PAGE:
Thanksgiving Is Ruined

The Personal is Political. The Political is Personal.

This page is powered by Blogger. Isn't yours?
December 22, 2005
Said welcome to the spirit of 19[6]6

Steve Gilliard made some very noteworthy points about the NYC transit strike.

From a different angle, historian Vincent J. Cannato and his researches into the 1966 NYC strike offer some additional grist for contemplation of the question of whether NYC's Powers That Be -- and their newspapers -- would have taken any kindlier view of the strike if the TWU's leadership spoke with an Irish brogue (as it did in 1966) rather than a Trinidadian accent (as it does now):

The city's editorial pages kept up a barrage against Quill and his union.

The Journal-American called the strike a "sabotage of organized society."

The Herald Tribune called Quill a "pompous bore" whose strike was "against the people, not against the Transit Authority."

The Post's James Wechsler wrote that Quill "chose to declare war against the wrong man at the wrong time for the wrong reasons."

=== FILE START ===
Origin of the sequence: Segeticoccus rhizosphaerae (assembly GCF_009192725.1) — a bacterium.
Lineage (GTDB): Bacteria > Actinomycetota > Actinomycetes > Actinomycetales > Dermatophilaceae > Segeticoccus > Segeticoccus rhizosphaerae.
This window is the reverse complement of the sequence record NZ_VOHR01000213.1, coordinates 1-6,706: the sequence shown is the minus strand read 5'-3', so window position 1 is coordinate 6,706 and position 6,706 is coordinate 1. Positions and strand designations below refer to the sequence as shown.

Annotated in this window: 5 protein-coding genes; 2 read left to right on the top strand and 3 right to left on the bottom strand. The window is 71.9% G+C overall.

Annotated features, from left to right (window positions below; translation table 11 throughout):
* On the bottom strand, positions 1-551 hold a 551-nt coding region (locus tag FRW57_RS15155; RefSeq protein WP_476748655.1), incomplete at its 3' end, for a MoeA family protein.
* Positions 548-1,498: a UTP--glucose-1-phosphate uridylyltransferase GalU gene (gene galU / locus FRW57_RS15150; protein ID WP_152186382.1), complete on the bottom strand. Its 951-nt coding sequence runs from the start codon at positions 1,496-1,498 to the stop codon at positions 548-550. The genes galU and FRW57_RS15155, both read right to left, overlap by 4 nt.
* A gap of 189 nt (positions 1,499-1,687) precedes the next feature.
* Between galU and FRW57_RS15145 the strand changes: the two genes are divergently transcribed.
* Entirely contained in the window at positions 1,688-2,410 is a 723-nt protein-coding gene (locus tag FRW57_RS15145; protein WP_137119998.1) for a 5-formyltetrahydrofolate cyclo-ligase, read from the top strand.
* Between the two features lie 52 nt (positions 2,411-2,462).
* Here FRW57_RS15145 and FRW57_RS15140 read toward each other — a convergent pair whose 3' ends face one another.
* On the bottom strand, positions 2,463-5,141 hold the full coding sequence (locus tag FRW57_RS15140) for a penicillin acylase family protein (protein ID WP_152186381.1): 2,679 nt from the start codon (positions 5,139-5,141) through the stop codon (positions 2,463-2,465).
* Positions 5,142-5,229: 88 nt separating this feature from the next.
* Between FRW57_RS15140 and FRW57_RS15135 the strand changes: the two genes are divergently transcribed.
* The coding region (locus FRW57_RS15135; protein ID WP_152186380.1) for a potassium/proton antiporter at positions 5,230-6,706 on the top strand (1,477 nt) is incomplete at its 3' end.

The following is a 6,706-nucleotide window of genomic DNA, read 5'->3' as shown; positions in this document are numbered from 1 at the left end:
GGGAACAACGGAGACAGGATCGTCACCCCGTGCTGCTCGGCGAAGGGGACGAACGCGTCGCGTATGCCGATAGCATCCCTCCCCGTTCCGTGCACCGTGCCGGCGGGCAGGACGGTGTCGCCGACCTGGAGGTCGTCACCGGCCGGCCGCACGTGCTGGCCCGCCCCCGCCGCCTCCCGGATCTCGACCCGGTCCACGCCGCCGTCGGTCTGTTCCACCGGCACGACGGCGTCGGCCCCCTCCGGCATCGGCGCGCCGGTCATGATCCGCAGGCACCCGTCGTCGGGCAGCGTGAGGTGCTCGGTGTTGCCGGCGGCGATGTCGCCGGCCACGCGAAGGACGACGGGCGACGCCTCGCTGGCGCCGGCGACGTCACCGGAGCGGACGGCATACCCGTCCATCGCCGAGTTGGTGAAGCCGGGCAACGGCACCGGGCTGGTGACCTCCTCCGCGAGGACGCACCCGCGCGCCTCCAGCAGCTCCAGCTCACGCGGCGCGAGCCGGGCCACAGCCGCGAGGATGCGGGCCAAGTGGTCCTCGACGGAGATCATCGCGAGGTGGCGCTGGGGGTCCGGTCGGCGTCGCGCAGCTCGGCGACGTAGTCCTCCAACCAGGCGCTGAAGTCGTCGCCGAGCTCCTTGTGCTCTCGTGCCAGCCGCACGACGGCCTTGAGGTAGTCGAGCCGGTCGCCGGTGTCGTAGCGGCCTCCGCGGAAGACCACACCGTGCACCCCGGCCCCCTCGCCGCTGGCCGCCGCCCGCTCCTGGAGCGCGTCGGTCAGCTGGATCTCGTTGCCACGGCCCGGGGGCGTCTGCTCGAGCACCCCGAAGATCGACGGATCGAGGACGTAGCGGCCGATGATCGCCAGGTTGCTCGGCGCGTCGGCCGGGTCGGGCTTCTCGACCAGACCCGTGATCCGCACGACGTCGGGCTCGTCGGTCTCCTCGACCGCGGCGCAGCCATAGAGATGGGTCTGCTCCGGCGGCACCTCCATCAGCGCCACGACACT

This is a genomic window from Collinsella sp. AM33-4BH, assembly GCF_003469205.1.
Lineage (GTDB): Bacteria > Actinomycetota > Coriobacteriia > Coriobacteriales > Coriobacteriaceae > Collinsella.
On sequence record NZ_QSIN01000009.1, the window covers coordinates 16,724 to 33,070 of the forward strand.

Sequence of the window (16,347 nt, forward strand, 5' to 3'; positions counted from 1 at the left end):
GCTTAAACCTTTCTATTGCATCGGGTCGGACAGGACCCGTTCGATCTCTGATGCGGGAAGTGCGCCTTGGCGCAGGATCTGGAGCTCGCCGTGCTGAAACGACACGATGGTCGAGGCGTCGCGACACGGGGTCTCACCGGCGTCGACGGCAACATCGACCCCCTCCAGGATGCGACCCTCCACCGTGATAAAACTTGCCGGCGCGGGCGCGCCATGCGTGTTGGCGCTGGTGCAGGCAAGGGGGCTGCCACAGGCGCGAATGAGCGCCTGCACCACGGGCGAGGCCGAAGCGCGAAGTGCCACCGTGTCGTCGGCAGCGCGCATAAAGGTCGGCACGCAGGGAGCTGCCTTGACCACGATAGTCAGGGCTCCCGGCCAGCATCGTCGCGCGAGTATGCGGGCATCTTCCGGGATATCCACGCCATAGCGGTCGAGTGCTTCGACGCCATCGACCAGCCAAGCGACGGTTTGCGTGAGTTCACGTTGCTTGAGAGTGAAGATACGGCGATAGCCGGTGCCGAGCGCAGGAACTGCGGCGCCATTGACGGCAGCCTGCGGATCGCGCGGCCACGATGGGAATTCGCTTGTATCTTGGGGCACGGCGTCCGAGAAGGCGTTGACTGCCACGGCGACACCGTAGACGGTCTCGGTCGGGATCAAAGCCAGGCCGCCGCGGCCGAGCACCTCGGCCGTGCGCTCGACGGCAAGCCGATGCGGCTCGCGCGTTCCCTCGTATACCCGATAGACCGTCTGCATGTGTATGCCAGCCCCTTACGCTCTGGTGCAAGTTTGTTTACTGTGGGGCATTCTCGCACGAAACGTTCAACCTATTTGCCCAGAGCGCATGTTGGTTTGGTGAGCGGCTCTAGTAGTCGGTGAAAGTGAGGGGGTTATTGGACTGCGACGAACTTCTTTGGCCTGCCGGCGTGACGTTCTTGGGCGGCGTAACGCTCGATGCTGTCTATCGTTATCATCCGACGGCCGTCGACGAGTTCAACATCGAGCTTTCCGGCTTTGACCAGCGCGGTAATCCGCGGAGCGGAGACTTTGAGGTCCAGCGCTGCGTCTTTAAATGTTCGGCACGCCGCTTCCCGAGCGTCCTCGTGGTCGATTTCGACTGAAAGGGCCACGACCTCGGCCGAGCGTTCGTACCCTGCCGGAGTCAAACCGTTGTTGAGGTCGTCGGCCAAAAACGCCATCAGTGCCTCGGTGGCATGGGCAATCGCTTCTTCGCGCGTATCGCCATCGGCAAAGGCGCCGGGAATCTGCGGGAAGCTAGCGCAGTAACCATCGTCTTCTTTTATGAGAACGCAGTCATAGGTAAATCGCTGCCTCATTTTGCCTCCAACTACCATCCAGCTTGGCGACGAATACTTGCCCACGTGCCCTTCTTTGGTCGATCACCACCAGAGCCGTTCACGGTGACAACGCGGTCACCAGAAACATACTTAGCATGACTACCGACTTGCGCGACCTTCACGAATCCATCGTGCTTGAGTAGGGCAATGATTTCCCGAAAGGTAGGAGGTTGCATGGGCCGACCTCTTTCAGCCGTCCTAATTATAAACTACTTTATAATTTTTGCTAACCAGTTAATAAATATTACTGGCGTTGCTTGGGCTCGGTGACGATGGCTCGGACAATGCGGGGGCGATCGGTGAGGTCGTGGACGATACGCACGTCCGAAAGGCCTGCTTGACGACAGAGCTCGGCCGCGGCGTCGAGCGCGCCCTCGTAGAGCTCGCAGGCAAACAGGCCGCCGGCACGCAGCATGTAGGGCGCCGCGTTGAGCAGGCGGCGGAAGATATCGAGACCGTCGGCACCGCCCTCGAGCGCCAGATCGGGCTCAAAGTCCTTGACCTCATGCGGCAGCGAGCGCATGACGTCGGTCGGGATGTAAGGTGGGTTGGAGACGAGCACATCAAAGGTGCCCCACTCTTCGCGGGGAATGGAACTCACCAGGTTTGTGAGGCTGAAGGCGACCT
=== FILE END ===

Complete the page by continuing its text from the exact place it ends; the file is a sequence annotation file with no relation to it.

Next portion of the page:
The Times saw Quill's behavior as indicative of "his concept that the people of New York are the enemy he is determined to blackjack into surrender. He represents 'the last hurrah' of a cynical Old Guard type of unionism that has long been outdated."

from Cannato's The Ungovernable City: John Lindsay and His Struggle to Save New York.

Additionally, Cannato's book casts doubt on the proposition currently in circulation, of jailing the TWU's leadership (as was done in '66) as an effective way to break the strike:

Keeping Quill's associates in jail made them martyrs in the union's eyes, which they realized was a tactical advantage.

When Harry Van Arsdale and George Meany presented a proposal to free Quill from jail, TWU official Douglas MacMahon told the men, "Why don't you guys mind your own business?"

Patient in the bushes next to '[6]7